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Sunday, August 19, 2012

New blue-eyed owl discovered by MSU researcher

News Release: Aug. 2012 
EAST LANSING, Mich. — Two new species of owls have been discovered in the Philippines, and a Michigan State University researcher played a key role in confirming their existence.
Rasmussen, owl shot

(Top left: Cebu Hawk owl. Bottom right: Camiguin Hawk owl.)
Courtesy of Oriental Bird Club: original painting by John Gale.

“More than 15 years ago, we realized that new subspecies of Ninox hawk-owls existed in the Philippines,” Pam Rasmussen said. “But it wasn’t until last year that we obtained enough recordings that we could confirm that they were not just subspecies, but two new species of owls.”

The first owl, the Camiguin Hawk-owl, is found only on the small island of Camiguin Sur, close to northern Mindanao. At night, it gives a long solo song that builds in intensity, with a distinctive low growling tone. Pairs of owls give short barking duets that start with a growl. They also are the only owls to have blue-gray eyes.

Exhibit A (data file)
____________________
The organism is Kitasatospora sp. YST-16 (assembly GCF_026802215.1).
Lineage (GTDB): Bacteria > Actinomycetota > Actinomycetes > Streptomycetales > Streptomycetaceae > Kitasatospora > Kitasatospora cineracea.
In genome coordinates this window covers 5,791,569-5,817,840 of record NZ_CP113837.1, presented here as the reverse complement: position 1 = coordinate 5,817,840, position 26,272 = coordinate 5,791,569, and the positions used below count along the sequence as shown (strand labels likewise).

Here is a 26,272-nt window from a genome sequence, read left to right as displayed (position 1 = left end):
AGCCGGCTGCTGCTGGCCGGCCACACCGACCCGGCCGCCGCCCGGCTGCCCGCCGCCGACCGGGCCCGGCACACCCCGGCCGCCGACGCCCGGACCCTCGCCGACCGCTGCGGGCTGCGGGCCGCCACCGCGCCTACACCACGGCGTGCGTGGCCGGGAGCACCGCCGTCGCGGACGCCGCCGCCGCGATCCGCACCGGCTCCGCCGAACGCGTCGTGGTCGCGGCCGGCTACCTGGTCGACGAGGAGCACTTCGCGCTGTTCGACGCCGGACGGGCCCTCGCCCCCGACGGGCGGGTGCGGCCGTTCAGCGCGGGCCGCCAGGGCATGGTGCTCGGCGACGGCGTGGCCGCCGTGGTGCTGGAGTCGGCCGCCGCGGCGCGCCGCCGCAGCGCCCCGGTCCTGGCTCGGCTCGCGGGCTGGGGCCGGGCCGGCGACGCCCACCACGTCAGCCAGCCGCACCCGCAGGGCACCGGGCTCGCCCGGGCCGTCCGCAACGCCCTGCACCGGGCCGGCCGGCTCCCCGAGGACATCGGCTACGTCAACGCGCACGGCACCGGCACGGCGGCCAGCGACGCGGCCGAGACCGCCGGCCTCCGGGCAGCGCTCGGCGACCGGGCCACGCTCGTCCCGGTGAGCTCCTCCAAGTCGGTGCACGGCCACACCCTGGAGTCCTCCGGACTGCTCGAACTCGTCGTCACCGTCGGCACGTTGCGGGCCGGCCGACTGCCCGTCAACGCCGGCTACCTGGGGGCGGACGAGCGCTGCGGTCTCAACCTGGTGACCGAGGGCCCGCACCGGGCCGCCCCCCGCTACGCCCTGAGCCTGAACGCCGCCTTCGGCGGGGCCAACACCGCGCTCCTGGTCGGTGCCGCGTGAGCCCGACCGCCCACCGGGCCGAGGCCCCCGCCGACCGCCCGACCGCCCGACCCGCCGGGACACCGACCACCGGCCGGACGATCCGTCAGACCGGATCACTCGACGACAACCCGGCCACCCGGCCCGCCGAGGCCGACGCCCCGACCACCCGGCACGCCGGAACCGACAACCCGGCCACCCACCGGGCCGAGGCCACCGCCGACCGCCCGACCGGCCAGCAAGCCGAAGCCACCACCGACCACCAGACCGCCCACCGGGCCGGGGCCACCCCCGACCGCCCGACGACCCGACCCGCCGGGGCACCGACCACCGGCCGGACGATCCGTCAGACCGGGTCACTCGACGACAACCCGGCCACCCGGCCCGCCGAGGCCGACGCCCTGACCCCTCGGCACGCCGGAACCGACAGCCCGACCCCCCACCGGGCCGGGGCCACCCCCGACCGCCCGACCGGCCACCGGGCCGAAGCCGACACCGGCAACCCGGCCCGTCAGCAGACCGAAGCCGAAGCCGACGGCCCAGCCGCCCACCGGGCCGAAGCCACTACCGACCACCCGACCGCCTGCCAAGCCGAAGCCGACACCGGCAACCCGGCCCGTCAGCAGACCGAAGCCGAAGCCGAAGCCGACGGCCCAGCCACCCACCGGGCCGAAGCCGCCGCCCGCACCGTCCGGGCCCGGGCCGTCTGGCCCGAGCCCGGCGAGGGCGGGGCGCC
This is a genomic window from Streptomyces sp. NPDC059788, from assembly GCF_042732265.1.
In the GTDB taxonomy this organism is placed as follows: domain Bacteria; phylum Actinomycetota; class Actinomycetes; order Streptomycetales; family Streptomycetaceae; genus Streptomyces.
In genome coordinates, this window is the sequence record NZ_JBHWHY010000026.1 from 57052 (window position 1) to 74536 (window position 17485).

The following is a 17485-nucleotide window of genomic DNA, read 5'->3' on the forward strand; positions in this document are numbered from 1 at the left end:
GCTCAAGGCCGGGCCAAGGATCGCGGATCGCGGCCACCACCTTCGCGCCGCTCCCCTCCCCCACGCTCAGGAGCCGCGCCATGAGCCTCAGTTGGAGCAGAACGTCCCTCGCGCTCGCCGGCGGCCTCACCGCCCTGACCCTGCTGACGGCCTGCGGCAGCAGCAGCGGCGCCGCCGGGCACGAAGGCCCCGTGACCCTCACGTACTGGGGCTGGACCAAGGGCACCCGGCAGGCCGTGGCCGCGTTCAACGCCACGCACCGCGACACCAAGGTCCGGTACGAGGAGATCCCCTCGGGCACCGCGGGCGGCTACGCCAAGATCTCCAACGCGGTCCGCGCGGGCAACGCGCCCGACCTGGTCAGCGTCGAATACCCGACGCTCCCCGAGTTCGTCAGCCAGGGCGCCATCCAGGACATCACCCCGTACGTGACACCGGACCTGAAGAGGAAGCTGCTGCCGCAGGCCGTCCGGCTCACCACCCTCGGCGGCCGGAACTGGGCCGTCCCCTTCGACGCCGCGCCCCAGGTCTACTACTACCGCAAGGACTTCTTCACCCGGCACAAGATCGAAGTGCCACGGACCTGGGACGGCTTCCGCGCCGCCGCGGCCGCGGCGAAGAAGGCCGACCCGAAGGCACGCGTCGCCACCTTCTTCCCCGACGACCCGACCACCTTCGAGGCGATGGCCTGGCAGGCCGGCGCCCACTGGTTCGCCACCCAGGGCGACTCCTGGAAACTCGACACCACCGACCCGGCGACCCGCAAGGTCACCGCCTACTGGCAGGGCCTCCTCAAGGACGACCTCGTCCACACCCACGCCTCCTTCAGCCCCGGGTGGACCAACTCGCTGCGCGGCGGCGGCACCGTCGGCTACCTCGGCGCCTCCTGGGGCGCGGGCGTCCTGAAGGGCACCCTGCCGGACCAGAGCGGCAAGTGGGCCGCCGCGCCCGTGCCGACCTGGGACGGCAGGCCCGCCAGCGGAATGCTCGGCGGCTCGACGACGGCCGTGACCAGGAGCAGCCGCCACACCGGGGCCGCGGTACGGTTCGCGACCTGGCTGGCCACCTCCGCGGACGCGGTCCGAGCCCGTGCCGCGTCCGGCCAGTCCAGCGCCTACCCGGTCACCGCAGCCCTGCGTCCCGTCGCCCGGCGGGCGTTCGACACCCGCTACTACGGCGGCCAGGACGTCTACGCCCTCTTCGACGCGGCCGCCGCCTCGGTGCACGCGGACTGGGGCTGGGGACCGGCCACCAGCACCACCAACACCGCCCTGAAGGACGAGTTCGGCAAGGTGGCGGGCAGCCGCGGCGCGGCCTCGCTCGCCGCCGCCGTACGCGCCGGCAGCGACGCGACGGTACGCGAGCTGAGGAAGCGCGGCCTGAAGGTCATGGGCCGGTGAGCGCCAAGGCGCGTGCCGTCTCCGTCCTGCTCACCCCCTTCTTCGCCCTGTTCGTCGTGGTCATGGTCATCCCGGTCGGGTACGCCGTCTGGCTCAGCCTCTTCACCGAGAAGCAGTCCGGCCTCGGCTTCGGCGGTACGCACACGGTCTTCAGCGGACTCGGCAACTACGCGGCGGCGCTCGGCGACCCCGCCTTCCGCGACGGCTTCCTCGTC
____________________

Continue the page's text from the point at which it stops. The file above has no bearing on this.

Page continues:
The second new discovery was the Cebu Hawk-owl. Study of its structure and vocalizations confirmed that it was a new species. In fact, it was the unique calling or vocalizations of both owls that confirmed that the new classifications were warranted.

Rasmussen, field shot

Pam Rasmussen, MSU assistant professor of zoology
and assistant curator of mammalogy and ornithology
at the MSU Museum. Photo courtesy of MSU.
“The owls don’t learn their songs, which are genetically programmed in their DNA and are used to attract mates or defend their territory; so if they’re very different, they must be new species,” Rasmussen said. “When we first heard the songs of both owls, we were amazed because they were so distinctly different that we realized they were new species.”

The owls have avoided recognition as distinct species for so long because the group shows complex variation in appearance that had been poorly studied, and their songs were unknown. Both islands are off the beaten path for ornithologists and birders, who usually visit the larger islands that host more bird species.

Sound recordings of both new owl species and those from other islands are available free on AVoCet.

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